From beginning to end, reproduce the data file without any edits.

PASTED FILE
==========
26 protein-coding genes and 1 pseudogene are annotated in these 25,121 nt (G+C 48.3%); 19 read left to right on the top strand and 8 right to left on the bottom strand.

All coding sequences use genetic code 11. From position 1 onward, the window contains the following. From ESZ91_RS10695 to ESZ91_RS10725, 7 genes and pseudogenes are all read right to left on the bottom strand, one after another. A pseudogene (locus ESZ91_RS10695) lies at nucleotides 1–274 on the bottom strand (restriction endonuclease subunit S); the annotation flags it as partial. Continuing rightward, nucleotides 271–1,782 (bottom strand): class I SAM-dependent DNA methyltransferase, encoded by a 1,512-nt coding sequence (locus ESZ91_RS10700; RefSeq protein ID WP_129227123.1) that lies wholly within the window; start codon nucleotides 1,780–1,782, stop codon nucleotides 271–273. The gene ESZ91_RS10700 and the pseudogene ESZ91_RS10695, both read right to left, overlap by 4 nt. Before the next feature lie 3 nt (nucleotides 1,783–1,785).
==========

26 protein-coding genes and 1 pseudogene are annotated in these 25,121 nt (G+C 48.3%); 19 read left to right on the top strand and 8 right to left on the bottom strand.

All coding sequences use genetic code 11. From position 1 onward, the window contains the following. From ESZ91_RS10695 to ESZ91_RS10725, 7 genes and pseudogenes are all read right to left on the bottom strand, one after another. A pseudogene (locus ESZ91_RS10695) lies at nucleotides 1–274 on the bottom strand (restriction endonuclease subunit S); the annotation flags it as partial. Continuing rightward, nucleotides 271–1,782 (bottom strand): class I SAM-dependent DNA methyltransferase, encoded by a 1,512-nt coding sequence (locus ESZ91_RS10700; RefSeq protein ID WP_129227123.1) that lies wholly within the window; start codon nucleotides 1,780–1,782, stop codon nucleotides 271–273. The gene ESZ91_RS10700 and the pseudogene ESZ91_RS10695, both read right to left, overlap by 4 nt. Before the next feature lie 3 nt (nucleotides 1,783–1,785).